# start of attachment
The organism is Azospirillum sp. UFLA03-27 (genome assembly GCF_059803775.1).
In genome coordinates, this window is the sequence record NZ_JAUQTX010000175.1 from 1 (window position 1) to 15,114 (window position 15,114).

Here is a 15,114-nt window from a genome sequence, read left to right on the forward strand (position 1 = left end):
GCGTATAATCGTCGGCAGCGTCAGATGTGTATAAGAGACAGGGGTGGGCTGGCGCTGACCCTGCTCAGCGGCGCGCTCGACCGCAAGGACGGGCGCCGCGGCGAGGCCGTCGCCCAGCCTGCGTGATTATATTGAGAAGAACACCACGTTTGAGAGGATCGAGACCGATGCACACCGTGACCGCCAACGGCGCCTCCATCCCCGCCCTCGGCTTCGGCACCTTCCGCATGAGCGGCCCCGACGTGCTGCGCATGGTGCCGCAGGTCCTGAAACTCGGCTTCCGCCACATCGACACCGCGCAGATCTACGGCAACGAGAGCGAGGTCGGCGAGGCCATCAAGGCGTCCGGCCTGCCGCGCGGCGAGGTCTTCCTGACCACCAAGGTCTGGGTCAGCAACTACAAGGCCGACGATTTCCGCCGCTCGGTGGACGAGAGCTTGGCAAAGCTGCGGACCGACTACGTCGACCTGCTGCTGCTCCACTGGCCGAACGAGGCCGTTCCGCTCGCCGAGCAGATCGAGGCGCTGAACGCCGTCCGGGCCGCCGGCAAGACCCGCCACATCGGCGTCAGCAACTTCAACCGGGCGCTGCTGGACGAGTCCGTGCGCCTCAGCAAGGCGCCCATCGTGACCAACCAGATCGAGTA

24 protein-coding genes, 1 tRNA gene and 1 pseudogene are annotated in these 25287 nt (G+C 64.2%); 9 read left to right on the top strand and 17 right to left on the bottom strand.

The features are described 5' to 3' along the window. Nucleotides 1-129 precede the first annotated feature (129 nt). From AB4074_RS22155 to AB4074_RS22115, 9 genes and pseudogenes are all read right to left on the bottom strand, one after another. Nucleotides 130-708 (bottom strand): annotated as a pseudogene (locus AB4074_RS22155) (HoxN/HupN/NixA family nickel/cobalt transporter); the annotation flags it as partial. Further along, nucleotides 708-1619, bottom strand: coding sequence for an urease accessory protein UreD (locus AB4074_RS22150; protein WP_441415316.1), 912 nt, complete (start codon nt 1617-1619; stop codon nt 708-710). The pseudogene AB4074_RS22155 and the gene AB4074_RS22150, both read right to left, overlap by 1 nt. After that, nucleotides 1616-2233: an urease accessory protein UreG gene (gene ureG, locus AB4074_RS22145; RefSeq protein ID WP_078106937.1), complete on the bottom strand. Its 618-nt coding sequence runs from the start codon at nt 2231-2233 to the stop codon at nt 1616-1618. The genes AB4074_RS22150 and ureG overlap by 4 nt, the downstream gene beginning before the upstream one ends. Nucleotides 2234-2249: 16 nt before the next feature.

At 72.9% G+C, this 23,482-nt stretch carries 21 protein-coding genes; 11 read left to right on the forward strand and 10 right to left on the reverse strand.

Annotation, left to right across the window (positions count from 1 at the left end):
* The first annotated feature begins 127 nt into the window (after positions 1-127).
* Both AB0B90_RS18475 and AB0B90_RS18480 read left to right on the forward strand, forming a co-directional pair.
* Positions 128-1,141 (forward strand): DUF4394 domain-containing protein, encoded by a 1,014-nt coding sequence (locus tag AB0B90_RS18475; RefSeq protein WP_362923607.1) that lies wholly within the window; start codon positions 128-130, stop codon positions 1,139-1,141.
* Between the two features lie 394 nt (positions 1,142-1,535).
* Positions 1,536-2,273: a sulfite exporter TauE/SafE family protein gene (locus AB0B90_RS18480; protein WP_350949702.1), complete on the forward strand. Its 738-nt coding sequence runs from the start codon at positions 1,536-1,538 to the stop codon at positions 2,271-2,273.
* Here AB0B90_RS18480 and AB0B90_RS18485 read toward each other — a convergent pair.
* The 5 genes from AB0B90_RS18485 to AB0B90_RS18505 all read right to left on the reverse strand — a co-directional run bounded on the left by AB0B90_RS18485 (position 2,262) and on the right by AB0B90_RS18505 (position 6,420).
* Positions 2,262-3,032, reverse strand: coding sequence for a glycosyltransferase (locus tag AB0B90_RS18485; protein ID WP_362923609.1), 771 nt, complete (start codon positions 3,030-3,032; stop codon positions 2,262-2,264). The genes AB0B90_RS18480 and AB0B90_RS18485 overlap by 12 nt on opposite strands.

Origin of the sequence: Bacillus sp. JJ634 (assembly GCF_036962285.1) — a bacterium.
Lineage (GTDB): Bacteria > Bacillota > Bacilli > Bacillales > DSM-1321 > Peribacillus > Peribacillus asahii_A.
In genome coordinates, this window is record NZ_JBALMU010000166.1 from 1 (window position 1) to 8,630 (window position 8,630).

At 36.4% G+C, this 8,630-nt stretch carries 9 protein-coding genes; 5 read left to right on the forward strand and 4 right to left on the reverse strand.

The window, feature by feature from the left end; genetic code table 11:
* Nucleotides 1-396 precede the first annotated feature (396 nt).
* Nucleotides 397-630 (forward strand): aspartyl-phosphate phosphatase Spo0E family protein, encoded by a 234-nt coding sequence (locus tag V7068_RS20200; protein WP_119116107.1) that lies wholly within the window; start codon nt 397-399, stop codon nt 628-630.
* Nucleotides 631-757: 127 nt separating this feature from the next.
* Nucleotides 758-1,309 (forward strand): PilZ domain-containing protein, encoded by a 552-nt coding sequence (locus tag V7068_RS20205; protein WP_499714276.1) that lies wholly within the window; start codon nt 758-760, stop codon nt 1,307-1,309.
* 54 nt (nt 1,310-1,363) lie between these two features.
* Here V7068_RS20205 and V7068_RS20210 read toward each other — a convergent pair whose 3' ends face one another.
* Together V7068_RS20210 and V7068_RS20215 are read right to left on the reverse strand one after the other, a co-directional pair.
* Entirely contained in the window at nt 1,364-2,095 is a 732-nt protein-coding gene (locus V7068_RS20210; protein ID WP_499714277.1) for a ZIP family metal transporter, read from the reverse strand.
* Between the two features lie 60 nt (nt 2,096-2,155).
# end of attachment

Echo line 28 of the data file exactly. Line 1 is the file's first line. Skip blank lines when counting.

* Together V7068_RS20210 and V7068_RS20215 are read right to left on the reverse strand one after the other, a co-directional pair.